To distinguish between recent posts and posts that are part of an active conversation, we built this visualization tool based on actual data. This prompted us to think about how to convey the people who participate in a conversation relative to one another. The idea of a conversation circle evolved from the natural geometry of group conversations. No matter how a population is distributed, if there is something of interest that brings them together, a ring will automatically form, providing the most efficient arrangement for crowds and conversations alike. Like the geometry that forms in physical conversations, each person in our virtual conversation helps construct a larger social circle of people conversing with one another.
As people converse, the shared information flows from the poster to center of the group, representing a contribution to the common good. We also wanted to emphasize a person's frequent contributions to the conversation, so we related the size of an individual to the number of posts contributed to the conversation.
Although we wanted
to represent an individual through dense flexible forms and use actual
message text in the flow of conversations, we quickly learned that speed
continues to be a limiting factor in large-scale interactive visualizations.
Temporarily, we decided to use abstract representations that become text
as you narrow your focus on a specific conversation or person.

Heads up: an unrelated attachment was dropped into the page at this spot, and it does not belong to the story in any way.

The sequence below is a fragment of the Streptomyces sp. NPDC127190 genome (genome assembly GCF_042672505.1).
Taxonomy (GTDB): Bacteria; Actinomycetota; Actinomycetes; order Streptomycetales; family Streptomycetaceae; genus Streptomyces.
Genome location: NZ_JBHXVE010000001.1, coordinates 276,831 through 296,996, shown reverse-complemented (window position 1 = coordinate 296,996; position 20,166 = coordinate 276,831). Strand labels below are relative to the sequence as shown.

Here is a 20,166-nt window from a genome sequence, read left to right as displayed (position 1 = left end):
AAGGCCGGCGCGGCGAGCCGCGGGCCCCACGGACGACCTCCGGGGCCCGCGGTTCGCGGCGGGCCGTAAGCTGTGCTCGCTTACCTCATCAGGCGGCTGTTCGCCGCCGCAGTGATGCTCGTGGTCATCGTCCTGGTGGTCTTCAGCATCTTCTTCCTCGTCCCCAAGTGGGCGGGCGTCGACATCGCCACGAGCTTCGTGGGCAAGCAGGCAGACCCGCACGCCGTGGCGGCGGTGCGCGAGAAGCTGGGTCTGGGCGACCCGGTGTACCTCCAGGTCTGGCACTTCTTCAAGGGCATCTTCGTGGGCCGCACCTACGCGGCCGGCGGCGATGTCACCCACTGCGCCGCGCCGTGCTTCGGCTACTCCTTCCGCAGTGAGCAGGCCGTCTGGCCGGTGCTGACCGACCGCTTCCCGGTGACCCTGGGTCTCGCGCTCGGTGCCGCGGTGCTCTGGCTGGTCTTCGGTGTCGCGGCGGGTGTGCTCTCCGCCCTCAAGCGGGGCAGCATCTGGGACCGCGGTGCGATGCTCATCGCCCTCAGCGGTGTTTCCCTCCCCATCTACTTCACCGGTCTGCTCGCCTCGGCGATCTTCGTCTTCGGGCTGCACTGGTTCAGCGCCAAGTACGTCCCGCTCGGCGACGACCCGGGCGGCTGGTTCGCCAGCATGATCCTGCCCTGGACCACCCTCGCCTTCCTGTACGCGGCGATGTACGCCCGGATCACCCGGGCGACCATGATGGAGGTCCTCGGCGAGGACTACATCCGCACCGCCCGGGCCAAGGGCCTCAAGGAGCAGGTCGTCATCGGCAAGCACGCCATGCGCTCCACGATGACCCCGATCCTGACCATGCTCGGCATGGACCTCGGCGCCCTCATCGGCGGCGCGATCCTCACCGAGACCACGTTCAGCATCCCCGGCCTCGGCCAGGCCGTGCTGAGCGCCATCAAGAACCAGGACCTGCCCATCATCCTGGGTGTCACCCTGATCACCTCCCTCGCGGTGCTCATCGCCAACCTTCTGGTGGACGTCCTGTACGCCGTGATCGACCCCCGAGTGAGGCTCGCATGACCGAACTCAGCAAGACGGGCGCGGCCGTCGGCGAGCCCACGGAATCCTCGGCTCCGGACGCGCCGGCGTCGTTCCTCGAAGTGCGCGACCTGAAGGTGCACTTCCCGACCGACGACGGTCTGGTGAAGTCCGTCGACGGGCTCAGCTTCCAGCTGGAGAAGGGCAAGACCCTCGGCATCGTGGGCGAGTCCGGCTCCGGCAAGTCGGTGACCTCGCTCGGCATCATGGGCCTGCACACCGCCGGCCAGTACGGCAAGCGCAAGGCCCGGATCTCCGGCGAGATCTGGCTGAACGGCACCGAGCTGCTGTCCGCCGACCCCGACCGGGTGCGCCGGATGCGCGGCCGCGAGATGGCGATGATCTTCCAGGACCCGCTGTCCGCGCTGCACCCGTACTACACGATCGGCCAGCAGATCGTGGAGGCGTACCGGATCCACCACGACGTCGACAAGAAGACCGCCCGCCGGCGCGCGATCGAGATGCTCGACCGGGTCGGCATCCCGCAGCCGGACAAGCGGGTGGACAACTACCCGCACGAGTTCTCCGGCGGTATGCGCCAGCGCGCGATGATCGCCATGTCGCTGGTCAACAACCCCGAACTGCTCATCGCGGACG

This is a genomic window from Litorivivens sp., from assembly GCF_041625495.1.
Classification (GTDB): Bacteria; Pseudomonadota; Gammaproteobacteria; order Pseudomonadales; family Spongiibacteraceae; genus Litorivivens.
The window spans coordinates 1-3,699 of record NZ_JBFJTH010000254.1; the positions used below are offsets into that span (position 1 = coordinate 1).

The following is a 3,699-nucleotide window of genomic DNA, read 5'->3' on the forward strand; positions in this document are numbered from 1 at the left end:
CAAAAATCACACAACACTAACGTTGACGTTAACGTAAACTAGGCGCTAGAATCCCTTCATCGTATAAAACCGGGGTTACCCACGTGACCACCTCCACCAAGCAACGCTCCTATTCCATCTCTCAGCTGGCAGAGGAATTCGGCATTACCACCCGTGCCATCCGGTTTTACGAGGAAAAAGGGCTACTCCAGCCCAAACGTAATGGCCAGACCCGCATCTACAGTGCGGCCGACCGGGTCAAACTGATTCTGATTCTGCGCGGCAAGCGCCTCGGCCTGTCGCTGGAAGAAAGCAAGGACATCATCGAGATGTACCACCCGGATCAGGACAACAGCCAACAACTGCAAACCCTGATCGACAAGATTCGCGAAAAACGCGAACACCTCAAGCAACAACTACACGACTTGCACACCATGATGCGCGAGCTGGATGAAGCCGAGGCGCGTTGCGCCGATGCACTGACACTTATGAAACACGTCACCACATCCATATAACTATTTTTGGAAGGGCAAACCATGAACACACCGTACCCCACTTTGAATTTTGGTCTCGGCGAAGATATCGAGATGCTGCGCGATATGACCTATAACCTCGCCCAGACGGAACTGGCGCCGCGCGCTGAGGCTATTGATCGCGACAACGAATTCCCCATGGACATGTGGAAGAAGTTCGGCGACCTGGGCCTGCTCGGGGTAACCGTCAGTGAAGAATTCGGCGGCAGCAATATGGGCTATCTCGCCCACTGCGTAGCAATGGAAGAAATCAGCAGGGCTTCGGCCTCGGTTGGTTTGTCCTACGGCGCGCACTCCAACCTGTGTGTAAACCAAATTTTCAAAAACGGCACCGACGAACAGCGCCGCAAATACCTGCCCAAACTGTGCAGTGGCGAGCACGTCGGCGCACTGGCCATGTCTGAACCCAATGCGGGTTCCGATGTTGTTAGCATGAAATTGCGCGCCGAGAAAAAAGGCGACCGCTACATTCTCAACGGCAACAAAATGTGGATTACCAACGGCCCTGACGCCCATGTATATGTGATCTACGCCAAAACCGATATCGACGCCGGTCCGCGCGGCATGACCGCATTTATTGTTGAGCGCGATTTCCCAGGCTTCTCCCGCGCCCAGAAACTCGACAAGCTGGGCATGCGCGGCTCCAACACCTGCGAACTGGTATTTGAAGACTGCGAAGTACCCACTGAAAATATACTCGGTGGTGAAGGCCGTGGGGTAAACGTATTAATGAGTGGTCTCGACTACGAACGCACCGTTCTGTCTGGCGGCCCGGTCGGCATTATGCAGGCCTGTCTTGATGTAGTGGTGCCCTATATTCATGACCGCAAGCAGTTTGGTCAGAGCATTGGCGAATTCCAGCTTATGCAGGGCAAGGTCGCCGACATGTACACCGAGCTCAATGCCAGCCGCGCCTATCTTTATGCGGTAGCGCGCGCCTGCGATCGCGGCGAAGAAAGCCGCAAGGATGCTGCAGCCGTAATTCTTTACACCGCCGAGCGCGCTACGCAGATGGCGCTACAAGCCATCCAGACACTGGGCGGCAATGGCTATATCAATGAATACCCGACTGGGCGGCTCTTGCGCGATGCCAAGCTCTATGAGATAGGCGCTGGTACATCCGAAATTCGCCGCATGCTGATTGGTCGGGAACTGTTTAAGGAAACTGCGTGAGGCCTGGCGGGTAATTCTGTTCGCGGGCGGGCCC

When we started representing
multiple conversations in the same panel, another concern arose. How do
you represent an individual's participation in multiple conversations?
Physically, it is challenging to be actively part of multiple conversations,
unless they are geographically co-located. Since most people in Usenet
are involved with multiple ongoing threads, trying to co-locate them is
a graph theory nightmare. Although we temporarily addressed this by splitting
individuals into parts, with a physical representation in each conversation
and links appearing through interaction, this is neither desired nor intuitive.
Coming up with a better way of solving this requires future work.
While using live data, we also wanted to visually explore the statistical aspects of actual newsgroups, so as to compare various aspects of different groups. As a result, we were able to visually differentiate groups based on differences in number of conversations, participants, and messages per thread. Through interaction, we could explore a thread's social network, statistical data on individuals, which conversations an individual participated in, and topics addressed. Although these latter attributes were arbitrarily related to visual components such as color, visible differences between the groups emerged immediately. For example, the image represents soc.support.transgendered, a support group with long threads engaging many participants, quite a few of whom post multiple times. When we used this same technique to visualize alt.transgendered, a newsgroup overrun with advertisements, no conversation clusters emerged. The entire landscape consisted of individual posts, with only a few two-person exceptions. On inspection, we realized that when people posted more than once, they posted new posts in a series, with identical content in each post. Although these two groups appear to be about similar topics, the social interaction differed enormously.
Program - SpringDemo
Note: this demo is only available within the Media Lab.
More images are available here.